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Why Analysts See a Downside in Southern Copper

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Downside

Southern Copper (SCCO) received a mean price target of $37.03 from 11 analysts polled by Thomson Reuters on September 22. Based on that day’s closing prices, this represents a 5.3% downside.

Overall, Southern Copper received a “buy” or equivalent rating from only two analysts. Four analysts rated the stock as a “hold,” and another four analysts rated the stock as a “sell.” One analyst had a “strong sell” rating on Southern Copper.

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Pure-play copper producer

Southern Copper is a pure-play copper producer unlike Glencore (GLNCY), which is a diversified miner. The company expects to produce 1.5 million metric tons of copper in 2023, which would be 67% higher than what it’s expected to produce this year.

Along with the ongoing expansion projects, the company is also seeking new growth initiatives. According to Reuters, Southern Copper is looking to bid for the Michiquillay project in Peru (ECH).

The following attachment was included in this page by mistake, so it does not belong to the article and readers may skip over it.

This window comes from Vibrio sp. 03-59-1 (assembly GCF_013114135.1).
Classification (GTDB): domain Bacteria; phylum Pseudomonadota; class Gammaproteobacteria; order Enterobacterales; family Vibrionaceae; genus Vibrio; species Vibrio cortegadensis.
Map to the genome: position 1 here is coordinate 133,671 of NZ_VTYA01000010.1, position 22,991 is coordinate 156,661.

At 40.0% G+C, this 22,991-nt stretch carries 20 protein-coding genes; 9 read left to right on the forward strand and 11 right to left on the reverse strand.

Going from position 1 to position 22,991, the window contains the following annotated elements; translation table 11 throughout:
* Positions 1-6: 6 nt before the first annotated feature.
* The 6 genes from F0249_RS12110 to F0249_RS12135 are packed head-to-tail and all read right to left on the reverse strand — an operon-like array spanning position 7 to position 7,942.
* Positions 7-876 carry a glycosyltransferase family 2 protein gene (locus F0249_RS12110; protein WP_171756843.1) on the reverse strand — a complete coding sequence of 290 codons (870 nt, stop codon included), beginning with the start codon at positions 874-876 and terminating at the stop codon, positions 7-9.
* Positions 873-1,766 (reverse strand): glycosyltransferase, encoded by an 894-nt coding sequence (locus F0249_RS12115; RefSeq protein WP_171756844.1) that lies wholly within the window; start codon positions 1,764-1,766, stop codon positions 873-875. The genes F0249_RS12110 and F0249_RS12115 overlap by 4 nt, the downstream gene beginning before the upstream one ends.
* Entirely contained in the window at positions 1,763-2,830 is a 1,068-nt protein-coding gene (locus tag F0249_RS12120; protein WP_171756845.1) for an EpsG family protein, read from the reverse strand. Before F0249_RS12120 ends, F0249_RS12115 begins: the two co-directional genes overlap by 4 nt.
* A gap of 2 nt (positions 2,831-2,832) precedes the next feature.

Along with a rising production profile, Southern Copper also has lower unit production costs. The company reported after-byproduct unit cash costs of $0.98 per pound in 2Q17. The metric stood at $1.20 for Freeport-McMoRan (FCX) and Antofagasta. Teck Resources (TECK) reported unit production costs of $1.26 per pound in 2Q17.

Valuation

While Southern Copper’s business outlook looks positive considering copper’s long-term fundamentals, Wall Street could be apprehensive about the company’s higher valuation multiples. The stock is trading at an EV-to-EBITDA[1. enterprise value to earnings before interest, tax, depreciation, and amortization] multiple of ~11.9x based on its 2017 expected earnings and ~10.6x based on its 2018 consensus earnings.

Markets could also be concerned over Southern Copper’s financial leverage at a time when it is aggressively investing in growth projects. 

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